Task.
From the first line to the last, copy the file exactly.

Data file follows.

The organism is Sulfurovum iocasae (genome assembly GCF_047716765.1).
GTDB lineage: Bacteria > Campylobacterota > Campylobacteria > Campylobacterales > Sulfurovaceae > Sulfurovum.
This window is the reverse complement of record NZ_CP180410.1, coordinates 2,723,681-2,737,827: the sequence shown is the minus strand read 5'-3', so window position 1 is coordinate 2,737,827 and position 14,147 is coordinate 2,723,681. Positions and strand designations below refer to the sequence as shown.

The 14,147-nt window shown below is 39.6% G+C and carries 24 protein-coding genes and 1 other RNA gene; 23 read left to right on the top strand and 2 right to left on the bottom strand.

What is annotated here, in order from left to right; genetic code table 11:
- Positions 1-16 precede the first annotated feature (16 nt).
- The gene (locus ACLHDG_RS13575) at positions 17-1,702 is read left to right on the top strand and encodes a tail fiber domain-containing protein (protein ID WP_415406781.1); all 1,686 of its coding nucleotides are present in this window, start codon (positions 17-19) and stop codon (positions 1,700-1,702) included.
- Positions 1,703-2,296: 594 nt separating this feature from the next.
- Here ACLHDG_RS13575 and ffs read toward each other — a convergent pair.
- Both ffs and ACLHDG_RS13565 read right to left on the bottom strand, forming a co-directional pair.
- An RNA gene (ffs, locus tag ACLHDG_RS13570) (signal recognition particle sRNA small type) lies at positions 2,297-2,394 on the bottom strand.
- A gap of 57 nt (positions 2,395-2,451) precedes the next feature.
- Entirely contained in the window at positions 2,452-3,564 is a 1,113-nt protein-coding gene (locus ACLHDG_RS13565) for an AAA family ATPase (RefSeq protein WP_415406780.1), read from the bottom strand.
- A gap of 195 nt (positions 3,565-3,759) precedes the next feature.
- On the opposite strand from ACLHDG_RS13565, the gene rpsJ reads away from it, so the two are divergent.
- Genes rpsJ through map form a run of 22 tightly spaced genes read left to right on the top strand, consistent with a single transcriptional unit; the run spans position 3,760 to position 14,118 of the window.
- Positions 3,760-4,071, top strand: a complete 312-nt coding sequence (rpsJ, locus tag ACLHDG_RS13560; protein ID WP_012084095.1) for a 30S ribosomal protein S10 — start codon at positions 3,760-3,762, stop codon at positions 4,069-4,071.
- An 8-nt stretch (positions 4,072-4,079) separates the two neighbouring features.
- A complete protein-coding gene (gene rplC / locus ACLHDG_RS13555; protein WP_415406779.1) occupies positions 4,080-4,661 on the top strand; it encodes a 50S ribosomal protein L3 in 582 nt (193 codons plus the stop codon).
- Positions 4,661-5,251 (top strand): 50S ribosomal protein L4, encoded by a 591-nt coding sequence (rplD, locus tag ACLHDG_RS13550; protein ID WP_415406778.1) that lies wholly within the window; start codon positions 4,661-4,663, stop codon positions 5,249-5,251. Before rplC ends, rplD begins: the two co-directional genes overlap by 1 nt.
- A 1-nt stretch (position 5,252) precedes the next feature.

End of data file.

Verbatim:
The organism is Sulfurovum iocasae (genome assembly GCF_047716765.1).
GTDB lineage: Bacteria > Campylobacterota > Campylobacteria > Campylobacterales > Sulfurovaceae > Sulfurovum.
This window is the reverse complement of record NZ_CP180410.1, coordinates 2,723,681-2,737,827: the sequence shown is the minus strand read 5'-3', so window position 1 is coordinate 2,737,827 and position 14,147 is coordinate 2,723,681. Positions and strand designations below refer to the sequence as shown.

The 14,147-nt window shown below is 39.6% G+C and carries 24 protein-coding genes and 1 other RNA gene; 23 read left to right on the top strand and 2 right to left on the bottom strand.

What is annotated here, in order from left to right; genetic code table 11:
- Positions 1-16 precede the first annotated feature (16 nt).
- The gene (locus ACLHDG_RS13575) at positions 17-1,702 is read left to right on the top strand and encodes a tail fiber domain-containing protein (protein ID WP_415406781.1); all 1,686 of its coding nucleotides are present in this window, start codon (positions 17-19) and stop codon (positions 1,700-1,702) included.
- Positions 1,703-2,296: 594 nt separating this feature from the next.
- Here ACLHDG_RS13575 and ffs read toward each other — a convergent pair.
- Both ffs and ACLHDG_RS13565 read right to left on the bottom strand, forming a co-directional pair.
- An RNA gene (ffs, locus tag ACLHDG_RS13570) (signal recognition particle sRNA small type) lies at positions 2,297-2,394 on the bottom strand.
- A gap of 57 nt (positions 2,395-2,451) precedes the next feature.
- Entirely contained in the window at positions 2,452-3,564 is a 1,113-nt protein-coding gene (locus ACLHDG_RS13565) for an AAA family ATPase (RefSeq protein WP_415406780.1), read from the bottom strand.
- A gap of 195 nt (positions 3,565-3,759) precedes the next feature.
- On the opposite strand from ACLHDG_RS13565, the gene rpsJ reads away from it, so the two are divergent.
- Genes rpsJ through map form a run of 22 tightly spaced genes read left to right on the top strand, consistent with a single transcriptional unit; the run spans position 3,760 to position 14,118 of the window.
- Positions 3,760-4,071, top strand: a complete 312-nt coding sequence (rpsJ, locus tag ACLHDG_RS13560; protein ID WP_012084095.1) for a 30S ribosomal protein S10 — start codon at positions 3,760-3,762, stop codon at positions 4,069-4,071.
- An 8-nt stretch (positions 4,072-4,079) separates the two neighbouring features.
- A complete protein-coding gene (gene rplC / locus ACLHDG_RS13555; protein WP_415406779.1) occupies positions 4,080-4,661 on the top strand; it encodes a 50S ribosomal protein L3 in 582 nt (193 codons plus the stop codon).
- Positions 4,661-5,251 (top strand): 50S ribosomal protein L4, encoded by a 591-nt coding sequence (rplD, locus tag ACLHDG_RS13550; protein ID WP_415406778.1) that lies wholly within the window; start codon positions 4,661-4,663, stop codon positions 5,249-5,251. Before rplC ends, rplD begins: the two co-directional genes overlap by 1 nt.
- A 1-nt stretch (position 5,252) precedes the next feature.